On Monday, Tory divisions will be on show again when MPs vote on the report, fuelling claims by Labour leader Sir Keir Starmer that the party is too self-absorbed to focus on the issues facing the country.

Nadine Dorries, a Johnson ally who is stalling on her threat to stand down as an MP, said: “Any Conservative who would vote for this report is fundamentally not a Conservative and will be held to account by members and the public. Deselections may follow. It’s serious.”

Even among some moderate Conservative MPs there was a feeling that the seven-member cross-party committee had gone a little too far in saying Johnson — had he still been an MP — should have been suspended from the Commons for 90 days.

One Tory MP said: “The length of the potential ban is surprisingly long, so I think that will buy Boris a lot of sympathy. I know a lot of MPs are in two minds about it [the vote on the report] already.” Johnson’s strong support among the party grassroots is one factor giving some of his colleagues pause for thought before backing the committee’s verdict.

Those close to the committee say that the suspension might have been more like 20 days if Johnson had not aggravated things by criticising its work, and accusing the MPs compiling the report of being involved in a “political hit job”.

The report said Johnson had been “complicit” in a campaign of abuse and intimidation, with committee members having to have extra security. “He’s behaving like a pound-shop Trump,” said Angela Rayner, deputy Labour leader.

One committee member said: “It has been horrible. To end up being in the eye of the storm on a daily basis, with people sending messages that have been deranged or unhinged, doesn’t make things very pleasant.”

Nevertheless, it is easy to see how Johnson will seek to claim that some MPs share his view that he has been unfairly treated by an “establishment” still smarting over his role in delivering Brexit.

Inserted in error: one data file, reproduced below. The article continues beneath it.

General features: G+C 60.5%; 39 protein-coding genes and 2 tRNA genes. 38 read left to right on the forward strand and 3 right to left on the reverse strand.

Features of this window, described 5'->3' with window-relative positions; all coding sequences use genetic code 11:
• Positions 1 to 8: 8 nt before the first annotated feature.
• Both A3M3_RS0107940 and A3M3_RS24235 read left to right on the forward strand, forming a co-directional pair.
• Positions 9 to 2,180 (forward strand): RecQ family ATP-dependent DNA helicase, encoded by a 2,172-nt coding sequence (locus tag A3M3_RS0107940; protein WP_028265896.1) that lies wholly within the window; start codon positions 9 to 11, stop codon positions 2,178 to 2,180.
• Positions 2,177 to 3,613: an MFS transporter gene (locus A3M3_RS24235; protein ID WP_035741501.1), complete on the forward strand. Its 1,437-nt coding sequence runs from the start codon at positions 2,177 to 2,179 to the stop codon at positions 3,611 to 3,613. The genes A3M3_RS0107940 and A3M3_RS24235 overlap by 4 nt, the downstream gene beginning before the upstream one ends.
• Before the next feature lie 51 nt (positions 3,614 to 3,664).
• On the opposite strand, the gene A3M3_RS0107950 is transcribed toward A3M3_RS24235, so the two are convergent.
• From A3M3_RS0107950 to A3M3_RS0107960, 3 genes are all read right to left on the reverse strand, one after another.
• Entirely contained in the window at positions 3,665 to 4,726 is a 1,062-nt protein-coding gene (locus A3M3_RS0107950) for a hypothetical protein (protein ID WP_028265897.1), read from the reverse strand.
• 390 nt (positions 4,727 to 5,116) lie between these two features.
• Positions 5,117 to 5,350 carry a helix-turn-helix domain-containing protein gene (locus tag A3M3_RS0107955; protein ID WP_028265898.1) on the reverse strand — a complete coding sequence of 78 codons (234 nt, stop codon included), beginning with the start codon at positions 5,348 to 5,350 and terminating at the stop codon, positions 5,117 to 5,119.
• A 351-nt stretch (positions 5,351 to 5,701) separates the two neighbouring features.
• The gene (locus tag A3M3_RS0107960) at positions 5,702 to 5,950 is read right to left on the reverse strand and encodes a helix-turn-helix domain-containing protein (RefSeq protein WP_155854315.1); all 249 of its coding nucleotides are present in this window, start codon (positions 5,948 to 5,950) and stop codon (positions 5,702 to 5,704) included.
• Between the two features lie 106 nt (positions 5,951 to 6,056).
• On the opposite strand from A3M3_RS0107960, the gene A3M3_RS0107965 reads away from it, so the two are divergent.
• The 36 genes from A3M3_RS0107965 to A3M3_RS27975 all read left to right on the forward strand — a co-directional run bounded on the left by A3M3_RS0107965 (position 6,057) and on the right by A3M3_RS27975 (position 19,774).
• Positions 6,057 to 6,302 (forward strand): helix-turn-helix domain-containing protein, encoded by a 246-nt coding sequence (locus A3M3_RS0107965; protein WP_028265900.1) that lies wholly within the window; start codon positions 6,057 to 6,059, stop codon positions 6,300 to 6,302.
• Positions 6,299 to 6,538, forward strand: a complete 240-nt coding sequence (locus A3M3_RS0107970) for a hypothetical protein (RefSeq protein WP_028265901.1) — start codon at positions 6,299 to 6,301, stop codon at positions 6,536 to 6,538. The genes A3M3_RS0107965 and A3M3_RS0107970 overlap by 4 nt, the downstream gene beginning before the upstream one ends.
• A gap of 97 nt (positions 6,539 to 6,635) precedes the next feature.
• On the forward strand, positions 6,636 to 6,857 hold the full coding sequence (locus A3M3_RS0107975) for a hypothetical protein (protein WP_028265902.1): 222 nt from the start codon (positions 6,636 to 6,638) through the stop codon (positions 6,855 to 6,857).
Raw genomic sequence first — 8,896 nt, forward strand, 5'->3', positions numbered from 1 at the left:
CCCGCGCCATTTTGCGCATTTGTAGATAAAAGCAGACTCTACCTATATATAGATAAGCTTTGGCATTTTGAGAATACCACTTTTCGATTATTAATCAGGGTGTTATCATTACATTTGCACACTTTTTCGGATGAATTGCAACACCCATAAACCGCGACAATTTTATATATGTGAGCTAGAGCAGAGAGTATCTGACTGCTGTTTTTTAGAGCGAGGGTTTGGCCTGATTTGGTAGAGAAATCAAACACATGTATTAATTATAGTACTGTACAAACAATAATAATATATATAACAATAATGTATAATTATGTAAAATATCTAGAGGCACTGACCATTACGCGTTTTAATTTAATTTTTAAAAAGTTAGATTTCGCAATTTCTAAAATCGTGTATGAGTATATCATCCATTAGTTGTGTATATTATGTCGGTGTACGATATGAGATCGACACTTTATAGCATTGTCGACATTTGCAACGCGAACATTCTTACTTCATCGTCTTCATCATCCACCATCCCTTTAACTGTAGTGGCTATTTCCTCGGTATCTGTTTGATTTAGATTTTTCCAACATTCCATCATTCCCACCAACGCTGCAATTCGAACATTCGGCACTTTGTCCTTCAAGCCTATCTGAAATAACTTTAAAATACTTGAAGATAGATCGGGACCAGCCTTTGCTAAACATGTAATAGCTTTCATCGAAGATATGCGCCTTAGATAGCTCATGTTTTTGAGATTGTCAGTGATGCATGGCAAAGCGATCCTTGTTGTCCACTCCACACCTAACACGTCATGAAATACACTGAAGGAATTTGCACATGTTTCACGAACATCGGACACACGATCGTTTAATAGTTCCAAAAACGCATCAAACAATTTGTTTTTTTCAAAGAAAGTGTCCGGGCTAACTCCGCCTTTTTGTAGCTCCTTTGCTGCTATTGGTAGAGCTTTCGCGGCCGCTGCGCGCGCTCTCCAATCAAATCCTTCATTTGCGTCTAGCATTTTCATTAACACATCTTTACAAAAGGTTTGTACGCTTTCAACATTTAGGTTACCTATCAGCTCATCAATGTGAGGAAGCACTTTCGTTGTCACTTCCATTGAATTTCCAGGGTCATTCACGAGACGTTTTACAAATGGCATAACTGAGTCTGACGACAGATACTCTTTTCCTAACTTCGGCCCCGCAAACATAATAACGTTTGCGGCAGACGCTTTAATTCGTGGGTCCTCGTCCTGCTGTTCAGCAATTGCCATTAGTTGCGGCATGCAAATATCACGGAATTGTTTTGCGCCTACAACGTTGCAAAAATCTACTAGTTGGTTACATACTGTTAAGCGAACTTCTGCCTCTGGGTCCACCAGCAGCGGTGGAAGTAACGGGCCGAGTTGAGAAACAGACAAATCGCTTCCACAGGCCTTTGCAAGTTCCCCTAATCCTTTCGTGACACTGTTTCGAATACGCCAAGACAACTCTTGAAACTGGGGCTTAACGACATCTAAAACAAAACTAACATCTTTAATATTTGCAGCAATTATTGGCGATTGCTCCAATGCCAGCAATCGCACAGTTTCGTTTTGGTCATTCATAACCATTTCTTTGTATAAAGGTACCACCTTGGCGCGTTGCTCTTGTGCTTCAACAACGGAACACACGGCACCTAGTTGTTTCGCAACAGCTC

Newspaper columns will inevitably follow, with Johnson setting himself up as a victim of a stitch-up and making life as awkward as possible for Sunak ahead of the general election expected next year.

Posing as a proven election winner and champion of lower taxes and less regulation — policies he failed to deliver while prime minister with an 80-seat majority — his message might resonate with the Tory base, especially when amplified through friendly newspapers.

“I don’t think there’s any chance he’ll stand at the next election,” said one cabinet minister.

But if Johnson did put his name forward as a potential candidate, there would be a big question about whether Sunak and the party machine would block him, sparking more Tory turmoil.

If Sunak lost the 2024 election, would Johnson, if he were back in parliament, be a viable candidate to succeed him? “You wouldn’t bet against him,” said one senior Tory MP. Johnson’s game is always to keep his options open.

Johnson’s hero Winston Churchill served for six years as Tory opposition leader from 1945-51 but the parallels are not exact. Churchill had just won the second world war, whereas Johnson has just been ejected from the House of Commons in ignominy.